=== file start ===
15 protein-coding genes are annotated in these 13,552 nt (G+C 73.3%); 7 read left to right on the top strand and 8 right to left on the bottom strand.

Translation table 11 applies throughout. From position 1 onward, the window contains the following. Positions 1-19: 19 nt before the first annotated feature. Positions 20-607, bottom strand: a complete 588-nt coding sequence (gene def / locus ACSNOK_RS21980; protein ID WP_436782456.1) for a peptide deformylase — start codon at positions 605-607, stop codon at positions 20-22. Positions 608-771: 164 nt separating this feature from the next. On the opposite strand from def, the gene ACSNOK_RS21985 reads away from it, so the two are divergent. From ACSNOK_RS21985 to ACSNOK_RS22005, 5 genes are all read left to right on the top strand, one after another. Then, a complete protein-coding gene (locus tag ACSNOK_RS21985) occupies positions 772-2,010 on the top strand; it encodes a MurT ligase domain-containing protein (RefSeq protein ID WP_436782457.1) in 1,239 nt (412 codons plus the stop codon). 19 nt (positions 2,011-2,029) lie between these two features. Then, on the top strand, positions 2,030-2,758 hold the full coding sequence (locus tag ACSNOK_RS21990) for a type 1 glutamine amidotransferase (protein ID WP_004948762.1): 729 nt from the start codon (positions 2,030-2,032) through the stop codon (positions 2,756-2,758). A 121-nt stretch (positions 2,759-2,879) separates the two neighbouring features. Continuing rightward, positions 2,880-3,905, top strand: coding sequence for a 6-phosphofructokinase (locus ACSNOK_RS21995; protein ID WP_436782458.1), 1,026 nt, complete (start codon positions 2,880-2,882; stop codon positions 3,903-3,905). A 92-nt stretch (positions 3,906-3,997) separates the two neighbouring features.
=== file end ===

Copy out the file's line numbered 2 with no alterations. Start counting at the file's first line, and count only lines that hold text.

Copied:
Translation table 11 applies throughout. From position 1 onward, the window contains the following. Positions 1-19: 19 nt before the first annotated feature. Positions 20-607, bottom strand: a complete 588-nt coding sequence (gene def / locus ACSNOK_RS21980; protein ID WP_436782456.1) for a peptide deformylase — start codon at positions 605-607, stop codon at positions 20-22. Positions 608-771: 164 nt separating this feature from the next. On the opposite strand from def, the gene ACSNOK_RS21985 reads away from it, so the two are divergent. From ACSNOK_RS21985 to ACSNOK_RS22005, 5 genes are all read left to right on the top strand, one after another. Then, a complete protein-coding gene (locus tag ACSNOK_RS21985) occupies positions 772-2,010 on the top strand; it encodes a MurT ligase domain-containing protein (RefSeq protein ID WP_436782457.1) in 1,239 nt (412 codons plus the stop codon). 19 nt (positions 2,011-2,029) lie between these two features. Then, on the top strand, positions 2,030-2,758 hold the full coding sequence (locus tag ACSNOK_RS21990) for a type 1 glutamine amidotransferase (protein ID WP_004948762.1): 729 nt from the start codon (positions 2,030-2,032) through the stop codon (positions 2,756-2,758). A 121-nt stretch (positions 2,759-2,879) separates the two neighbouring features. Continuing rightward, positions 2,880-3,905, top strand: coding sequence for a 6-phosphofructokinase (locus ACSNOK_RS21995; protein ID WP_436782458.1), 1,026 nt, complete (start codon positions 2,880-2,882; stop codon positions 3,903-3,905). A 92-nt stretch (positions 3,906-3,997) separates the two neighbouring features.